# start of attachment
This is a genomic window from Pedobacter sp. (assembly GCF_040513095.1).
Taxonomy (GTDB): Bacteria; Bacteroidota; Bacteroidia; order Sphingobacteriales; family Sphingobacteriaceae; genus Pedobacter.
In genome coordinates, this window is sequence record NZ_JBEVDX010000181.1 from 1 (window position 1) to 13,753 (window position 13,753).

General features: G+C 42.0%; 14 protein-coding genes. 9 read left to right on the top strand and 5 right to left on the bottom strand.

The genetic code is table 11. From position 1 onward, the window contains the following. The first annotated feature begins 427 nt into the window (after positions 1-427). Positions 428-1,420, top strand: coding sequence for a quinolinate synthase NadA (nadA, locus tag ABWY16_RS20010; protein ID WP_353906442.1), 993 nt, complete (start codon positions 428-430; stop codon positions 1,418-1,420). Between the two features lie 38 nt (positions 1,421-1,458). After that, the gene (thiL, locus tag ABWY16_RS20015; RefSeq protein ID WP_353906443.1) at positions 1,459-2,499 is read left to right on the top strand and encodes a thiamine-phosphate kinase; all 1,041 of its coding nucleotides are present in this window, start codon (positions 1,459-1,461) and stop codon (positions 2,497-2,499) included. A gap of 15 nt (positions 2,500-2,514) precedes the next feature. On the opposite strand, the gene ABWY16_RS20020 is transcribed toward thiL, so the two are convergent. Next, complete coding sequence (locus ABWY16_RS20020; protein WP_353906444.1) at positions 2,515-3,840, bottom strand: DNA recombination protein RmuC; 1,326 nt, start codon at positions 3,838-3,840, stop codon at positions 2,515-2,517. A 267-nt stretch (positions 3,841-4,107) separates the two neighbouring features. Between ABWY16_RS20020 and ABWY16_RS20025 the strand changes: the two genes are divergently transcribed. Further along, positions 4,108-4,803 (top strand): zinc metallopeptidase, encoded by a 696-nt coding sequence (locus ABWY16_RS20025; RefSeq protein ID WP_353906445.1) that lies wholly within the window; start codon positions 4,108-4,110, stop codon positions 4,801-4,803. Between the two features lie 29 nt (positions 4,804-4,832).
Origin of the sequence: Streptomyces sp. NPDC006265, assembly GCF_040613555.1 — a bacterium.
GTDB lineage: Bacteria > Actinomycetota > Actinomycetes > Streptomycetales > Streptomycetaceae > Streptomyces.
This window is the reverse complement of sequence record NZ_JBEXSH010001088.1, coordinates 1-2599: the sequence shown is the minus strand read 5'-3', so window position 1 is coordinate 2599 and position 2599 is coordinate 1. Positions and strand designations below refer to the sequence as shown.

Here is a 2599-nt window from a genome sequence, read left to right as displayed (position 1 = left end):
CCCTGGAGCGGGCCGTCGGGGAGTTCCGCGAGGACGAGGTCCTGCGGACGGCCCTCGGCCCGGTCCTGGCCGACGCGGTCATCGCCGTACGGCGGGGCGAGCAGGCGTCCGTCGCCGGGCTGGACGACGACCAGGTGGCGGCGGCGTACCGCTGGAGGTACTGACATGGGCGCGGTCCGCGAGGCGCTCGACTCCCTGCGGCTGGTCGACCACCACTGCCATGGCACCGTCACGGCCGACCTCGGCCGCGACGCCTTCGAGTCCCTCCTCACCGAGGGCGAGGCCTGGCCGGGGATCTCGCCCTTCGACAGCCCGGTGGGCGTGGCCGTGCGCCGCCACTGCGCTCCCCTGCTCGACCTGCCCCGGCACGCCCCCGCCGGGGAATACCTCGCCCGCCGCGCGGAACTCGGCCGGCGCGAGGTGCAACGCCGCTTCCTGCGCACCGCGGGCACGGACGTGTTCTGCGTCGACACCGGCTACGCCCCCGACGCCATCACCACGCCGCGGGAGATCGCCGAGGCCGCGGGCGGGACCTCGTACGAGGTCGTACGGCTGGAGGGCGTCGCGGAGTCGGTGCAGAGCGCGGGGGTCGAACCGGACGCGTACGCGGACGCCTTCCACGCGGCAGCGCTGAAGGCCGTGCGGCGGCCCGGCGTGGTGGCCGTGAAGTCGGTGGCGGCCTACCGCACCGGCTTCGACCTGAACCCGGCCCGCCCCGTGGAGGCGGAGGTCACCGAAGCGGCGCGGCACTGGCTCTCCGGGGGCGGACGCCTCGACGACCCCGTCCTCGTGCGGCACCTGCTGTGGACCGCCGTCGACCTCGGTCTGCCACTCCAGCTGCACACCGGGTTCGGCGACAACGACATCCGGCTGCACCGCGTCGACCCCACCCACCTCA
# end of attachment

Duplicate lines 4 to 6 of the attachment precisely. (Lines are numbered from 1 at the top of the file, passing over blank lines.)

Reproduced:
General features: G+C 42.0%; 14 protein-coding genes. 9 read left to right on the top strand and 5 right to left on the bottom strand.

The genetic code is table 11. From position 1 onward, the window contains the following. The first annotated feature begins 427 nt into the window (after positions 1-427). Positions 428-1,420, top strand: coding sequence for a quinolinate synthase NadA (nadA, locus tag ABWY16_RS20010; protein ID WP_353906442.1), 993 nt, complete (start codon positions 428-430; stop codon positions 1,418-1,420). Between the two features lie 38 nt (positions 1,421-1,458). After that, the gene (thiL, locus tag ABWY16_RS20015; RefSeq protein ID WP_353906443.1) at positions 1,459-2,499 is read left to right on the top strand and encodes a thiamine-phosphate kinase; all 1,041 of its coding nucleotides are present in this window, start codon (positions 1,459-1,461) and stop codon (positions 2,497-2,499) included. A gap of 15 nt (positions 2,500-2,514) precedes the next feature. On the opposite strand, the gene ABWY16_RS20020 is transcribed toward thiL, so the two are convergent. Next, complete coding sequence (locus ABWY16_RS20020; protein WP_353906444.1) at positions 2,515-3,840, bottom strand: DNA recombination protein RmuC; 1,326 nt, start codon at positions 3,838-3,840, stop codon at positions 2,515-2,517. A 267-nt stretch (positions 3,841-4,107) separates the two neighbouring features. Between ABWY16_RS20020 and ABWY16_RS20025 the strand changes: the two genes are divergently transcribed. Further along, positions 4,108-4,803 (top strand): zinc metallopeptidase, encoded by a 696-nt coding sequence (locus ABWY16_RS20025; RefSeq protein ID WP_353906445.1) that lies wholly within the window; start codon positions 4,108-4,110, stop codon positions 4,801-4,803. Between the two features lie 29 nt (positions 4,804-4,832).
Origin of the sequence: Streptomyces sp. NPDC006265, assembly GCF_040613555.1 — a bacterium.